4. Ability and Willingness to Use Culturally Appropriate Management Strategies: Teachers must understand how their classroom management practices promote or obstruct equal access to learning. We must be alert to possible mismatches between conventional management strategies and students' cultural backgrounds. (Source: Curran, M. Tomlinson-Clarke, S. Weinstein, C. "Toward a Conception of Culturally Responsive Classroom Management." Rutgers University. Journal of Teacher Education, Vol. 55, No. 1, January/February 2004.)
- Teachers should work to bridge the gap between home and school and should validate students' cultures in the classroom. This is an ongoing process in which teachers incorporate different aspects of different cultures in each lesson and actively validate students' backgrounds each day.
- Restorative practices emphasizes repairing the harm caused by crime. The focus is on the relationship between the offender(s), the victim(s), and members of the community. For restorative practices to be effective, we must first acknowledge the effects of the offender(s)'s action and then take action to transform the emotions surrounding the event. (restorativejustice.org)
Questions to Ask:
- What is the nature of my school’s diversity? Do we take into consideration the cultural backgrounds of all our students when planning policies and practices?
- Who are the students for whom English is not their first language? Do we account for that?
- Do we have a community of respect where we learn to accept and appreciate one another’s variances? Do we celebrate one another’s victories and support one another’s efforts?
- Do we know our students well enough to build on their individual strengths? What can I do to support the needs of students and staff to build that respectful community?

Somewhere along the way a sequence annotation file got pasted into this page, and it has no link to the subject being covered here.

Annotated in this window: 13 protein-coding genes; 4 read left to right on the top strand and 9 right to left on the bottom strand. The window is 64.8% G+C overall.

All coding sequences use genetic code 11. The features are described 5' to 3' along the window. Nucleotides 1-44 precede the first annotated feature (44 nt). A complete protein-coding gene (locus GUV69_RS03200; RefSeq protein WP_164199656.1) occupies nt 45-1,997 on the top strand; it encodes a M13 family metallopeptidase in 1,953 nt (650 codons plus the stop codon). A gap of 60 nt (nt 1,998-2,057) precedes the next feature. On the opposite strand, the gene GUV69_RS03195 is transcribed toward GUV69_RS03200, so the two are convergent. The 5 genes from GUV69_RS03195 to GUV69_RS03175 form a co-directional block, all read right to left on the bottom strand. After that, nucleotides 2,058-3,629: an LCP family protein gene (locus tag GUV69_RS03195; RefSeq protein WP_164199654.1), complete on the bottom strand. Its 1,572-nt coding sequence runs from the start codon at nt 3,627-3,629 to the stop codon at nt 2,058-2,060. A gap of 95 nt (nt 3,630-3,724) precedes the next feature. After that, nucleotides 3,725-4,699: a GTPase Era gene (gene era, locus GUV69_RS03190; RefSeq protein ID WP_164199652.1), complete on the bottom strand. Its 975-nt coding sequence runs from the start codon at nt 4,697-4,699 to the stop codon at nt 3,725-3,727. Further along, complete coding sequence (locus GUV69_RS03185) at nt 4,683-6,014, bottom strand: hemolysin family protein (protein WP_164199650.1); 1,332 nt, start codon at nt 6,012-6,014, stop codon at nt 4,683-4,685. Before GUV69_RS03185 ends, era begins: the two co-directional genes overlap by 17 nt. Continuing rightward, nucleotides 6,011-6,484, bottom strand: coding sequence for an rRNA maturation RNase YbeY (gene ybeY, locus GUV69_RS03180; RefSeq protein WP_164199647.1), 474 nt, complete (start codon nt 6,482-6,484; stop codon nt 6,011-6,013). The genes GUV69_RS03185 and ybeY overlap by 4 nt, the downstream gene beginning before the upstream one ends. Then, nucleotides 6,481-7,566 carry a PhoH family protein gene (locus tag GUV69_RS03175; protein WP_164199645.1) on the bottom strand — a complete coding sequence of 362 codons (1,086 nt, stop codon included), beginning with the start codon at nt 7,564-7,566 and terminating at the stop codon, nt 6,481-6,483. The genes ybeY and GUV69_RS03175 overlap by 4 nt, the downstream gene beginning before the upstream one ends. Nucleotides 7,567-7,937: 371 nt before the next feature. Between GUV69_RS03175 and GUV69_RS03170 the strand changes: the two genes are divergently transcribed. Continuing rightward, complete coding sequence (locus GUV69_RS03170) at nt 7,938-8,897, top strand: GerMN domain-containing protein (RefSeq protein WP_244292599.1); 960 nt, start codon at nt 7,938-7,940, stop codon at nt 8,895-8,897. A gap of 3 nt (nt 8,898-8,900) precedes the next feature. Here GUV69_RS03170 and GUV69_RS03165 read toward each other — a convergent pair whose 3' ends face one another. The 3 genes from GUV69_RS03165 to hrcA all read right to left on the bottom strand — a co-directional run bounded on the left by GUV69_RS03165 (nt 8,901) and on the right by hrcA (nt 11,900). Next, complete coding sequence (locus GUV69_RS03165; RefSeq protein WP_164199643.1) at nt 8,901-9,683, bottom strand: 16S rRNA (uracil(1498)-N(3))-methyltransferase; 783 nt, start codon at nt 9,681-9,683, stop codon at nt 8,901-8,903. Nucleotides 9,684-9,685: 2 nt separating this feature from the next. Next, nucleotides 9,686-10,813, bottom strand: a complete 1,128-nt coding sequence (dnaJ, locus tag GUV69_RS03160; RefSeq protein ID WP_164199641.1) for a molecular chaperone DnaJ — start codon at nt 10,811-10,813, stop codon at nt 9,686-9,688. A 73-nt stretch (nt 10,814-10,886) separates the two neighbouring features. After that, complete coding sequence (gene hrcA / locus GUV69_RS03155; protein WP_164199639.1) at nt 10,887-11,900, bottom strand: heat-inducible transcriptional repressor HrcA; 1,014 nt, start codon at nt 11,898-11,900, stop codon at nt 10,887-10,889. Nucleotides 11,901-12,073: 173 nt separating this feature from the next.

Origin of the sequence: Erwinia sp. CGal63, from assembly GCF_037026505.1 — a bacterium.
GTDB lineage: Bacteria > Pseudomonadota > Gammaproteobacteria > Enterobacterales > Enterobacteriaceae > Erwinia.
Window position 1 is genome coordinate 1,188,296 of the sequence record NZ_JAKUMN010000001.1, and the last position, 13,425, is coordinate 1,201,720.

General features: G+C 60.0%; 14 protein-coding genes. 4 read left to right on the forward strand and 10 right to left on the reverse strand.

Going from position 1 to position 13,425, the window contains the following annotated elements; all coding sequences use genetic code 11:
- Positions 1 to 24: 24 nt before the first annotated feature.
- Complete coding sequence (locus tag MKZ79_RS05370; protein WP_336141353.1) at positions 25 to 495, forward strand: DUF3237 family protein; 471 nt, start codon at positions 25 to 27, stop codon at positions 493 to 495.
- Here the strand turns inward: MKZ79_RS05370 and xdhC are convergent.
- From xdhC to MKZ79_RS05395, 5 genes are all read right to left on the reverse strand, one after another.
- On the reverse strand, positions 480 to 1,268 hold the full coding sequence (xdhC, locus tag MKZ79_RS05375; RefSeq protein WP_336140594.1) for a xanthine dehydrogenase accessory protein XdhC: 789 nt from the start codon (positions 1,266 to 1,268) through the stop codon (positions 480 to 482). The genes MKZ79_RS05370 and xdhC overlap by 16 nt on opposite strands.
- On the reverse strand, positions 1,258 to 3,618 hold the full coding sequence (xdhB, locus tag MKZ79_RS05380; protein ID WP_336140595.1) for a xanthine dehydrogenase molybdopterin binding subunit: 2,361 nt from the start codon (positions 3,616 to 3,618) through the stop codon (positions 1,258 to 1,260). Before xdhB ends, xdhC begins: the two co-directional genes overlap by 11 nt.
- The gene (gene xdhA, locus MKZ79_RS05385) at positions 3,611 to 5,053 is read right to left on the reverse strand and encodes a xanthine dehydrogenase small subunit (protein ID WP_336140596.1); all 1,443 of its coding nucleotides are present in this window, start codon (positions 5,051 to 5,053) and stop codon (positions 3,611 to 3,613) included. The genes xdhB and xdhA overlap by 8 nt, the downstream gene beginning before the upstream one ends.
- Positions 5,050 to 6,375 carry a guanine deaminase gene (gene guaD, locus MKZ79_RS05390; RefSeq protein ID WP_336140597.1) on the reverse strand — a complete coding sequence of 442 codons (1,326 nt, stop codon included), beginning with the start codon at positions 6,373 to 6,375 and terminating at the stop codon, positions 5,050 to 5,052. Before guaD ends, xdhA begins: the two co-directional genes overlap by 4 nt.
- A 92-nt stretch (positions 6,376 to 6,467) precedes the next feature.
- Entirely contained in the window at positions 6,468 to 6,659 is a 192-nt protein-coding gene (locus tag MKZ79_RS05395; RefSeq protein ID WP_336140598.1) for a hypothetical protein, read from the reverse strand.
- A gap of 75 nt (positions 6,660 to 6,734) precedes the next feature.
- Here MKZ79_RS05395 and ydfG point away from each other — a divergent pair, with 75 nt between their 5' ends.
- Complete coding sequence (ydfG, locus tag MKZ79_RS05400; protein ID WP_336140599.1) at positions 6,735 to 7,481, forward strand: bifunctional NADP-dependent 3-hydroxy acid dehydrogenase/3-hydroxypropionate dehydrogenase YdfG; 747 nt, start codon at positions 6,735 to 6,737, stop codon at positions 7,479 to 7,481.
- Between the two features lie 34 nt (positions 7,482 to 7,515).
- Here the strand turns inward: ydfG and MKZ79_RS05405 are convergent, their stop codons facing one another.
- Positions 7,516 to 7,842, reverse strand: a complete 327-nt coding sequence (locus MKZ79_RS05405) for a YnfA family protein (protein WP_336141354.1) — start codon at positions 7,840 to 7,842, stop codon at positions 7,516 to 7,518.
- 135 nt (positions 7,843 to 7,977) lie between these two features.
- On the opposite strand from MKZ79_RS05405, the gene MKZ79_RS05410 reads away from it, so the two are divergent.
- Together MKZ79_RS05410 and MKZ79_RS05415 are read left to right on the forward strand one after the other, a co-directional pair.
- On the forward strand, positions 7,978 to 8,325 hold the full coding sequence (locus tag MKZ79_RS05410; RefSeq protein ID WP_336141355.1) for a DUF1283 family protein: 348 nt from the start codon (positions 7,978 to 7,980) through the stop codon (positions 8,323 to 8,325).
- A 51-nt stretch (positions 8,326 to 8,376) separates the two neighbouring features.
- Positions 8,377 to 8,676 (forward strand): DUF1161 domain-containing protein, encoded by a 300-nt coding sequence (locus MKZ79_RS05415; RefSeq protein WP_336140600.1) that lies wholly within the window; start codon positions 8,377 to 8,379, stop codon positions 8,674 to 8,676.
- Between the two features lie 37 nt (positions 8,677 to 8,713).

- Have we run the MPS "PBIS School Culturally Responsive Lens" report in Data Warehouse
Teacher questions to ask:
- Do I know the cultural background of each of my students?
- Do I integrate literature and resources from their cultures into my lessons?
- Do I consistently begin my lessons with what students already know from home, community, and school?
- Do I understand the differences between academic language and my students’ social language, and do I find ways to bridge the two?
- Star Of Day/Week - Parents help children fill out a questionnaire about their life, likes and dislikes. They may also send pictures of the child/family for the Star of the Week bulletin board. When it’s Star of the Week time in class, children can talk about themselves, their family and customs of their family.
- Family Treasure Box - Each child has the opportunity to bring a shoebox filled with examples of favorite things, family artifacts and family celebrations.
- Family Of Week - Invite any/all family members to come and share a family album or a favorite book with the class. This activity highlights the customs and traditions of the family that enhances extended conversations. The family is encouraged to volunteer in the room as much as they can that week.
- In Their Own Words - Document the stories that children come up with throughout the day. Have clipboards available in all areas and model how the children can record through drawing or writing what they do. Take time to write down what the children say or have them draw/write about their play activities. Their stories can be reflective of what is going on both in and outside of school.